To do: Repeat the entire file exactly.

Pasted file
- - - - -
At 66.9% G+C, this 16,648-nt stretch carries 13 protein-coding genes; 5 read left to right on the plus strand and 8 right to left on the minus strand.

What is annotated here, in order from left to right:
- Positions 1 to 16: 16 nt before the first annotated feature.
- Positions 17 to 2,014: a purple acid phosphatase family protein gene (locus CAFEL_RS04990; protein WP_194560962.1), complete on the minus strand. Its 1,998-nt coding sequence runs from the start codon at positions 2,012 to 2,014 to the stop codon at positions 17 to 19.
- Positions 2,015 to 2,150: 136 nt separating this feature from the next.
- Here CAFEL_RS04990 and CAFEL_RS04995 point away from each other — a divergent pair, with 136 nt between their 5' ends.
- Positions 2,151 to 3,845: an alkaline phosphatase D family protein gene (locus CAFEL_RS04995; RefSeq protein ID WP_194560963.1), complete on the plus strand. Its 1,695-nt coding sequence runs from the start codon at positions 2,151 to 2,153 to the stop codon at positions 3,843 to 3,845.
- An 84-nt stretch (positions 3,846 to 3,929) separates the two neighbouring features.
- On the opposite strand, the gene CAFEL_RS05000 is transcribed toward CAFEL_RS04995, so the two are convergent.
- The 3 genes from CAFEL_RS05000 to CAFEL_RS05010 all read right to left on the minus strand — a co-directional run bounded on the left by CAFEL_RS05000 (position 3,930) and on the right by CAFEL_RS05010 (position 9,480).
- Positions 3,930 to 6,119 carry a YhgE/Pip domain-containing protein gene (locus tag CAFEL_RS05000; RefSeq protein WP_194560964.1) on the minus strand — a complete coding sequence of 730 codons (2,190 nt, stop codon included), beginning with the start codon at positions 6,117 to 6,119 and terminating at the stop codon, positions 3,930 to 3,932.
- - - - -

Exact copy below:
At 66.9% G+C, this 16,648-nt stretch carries 13 protein-coding genes; 5 read left to right on the plus strand and 8 right to left on the minus strand.

What is annotated here, in order from left to right:
- Positions 1 to 16: 16 nt before the first annotated feature.
- Positions 17 to 2,014: a purple acid phosphatase family protein gene (locus CAFEL_RS04990; protein WP_194560962.1), complete on the minus strand. Its 1,998-nt coding sequence runs from the start codon at positions 2,012 to 2,014 to the stop codon at positions 17 to 19.
- Positions 2,015 to 2,150: 136 nt separating this feature from the next.
- Here CAFEL_RS04990 and CAFEL_RS04995 point away from each other — a divergent pair, with 136 nt between their 5' ends.
- Positions 2,151 to 3,845: an alkaline phosphatase D family protein gene (locus CAFEL_RS04995; RefSeq protein ID WP_194560963.1), complete on the plus strand. Its 1,695-nt coding sequence runs from the start codon at positions 2,151 to 2,153 to the stop codon at positions 3,843 to 3,845.
- An 84-nt stretch (positions 3,846 to 3,929) separates the two neighbouring features.
- On the opposite strand, the gene CAFEL_RS05000 is transcribed toward CAFEL_RS04995, so the two are convergent.
- The 3 genes from CAFEL_RS05000 to CAFEL_RS05010 all read right to left on the minus strand — a co-directional run bounded on the left by CAFEL_RS05000 (position 3,930) and on the right by CAFEL_RS05010 (position 9,480).
- Positions 3,930 to 6,119 carry a YhgE/Pip domain-containing protein gene (locus tag CAFEL_RS05000; RefSeq protein WP_194560964.1) on the minus strand — a complete coding sequence of 730 codons (2,190 nt, stop codon included), beginning with the start codon at positions 6,117 to 6,119 and terminating at the stop codon, positions 3,930 to 3,932.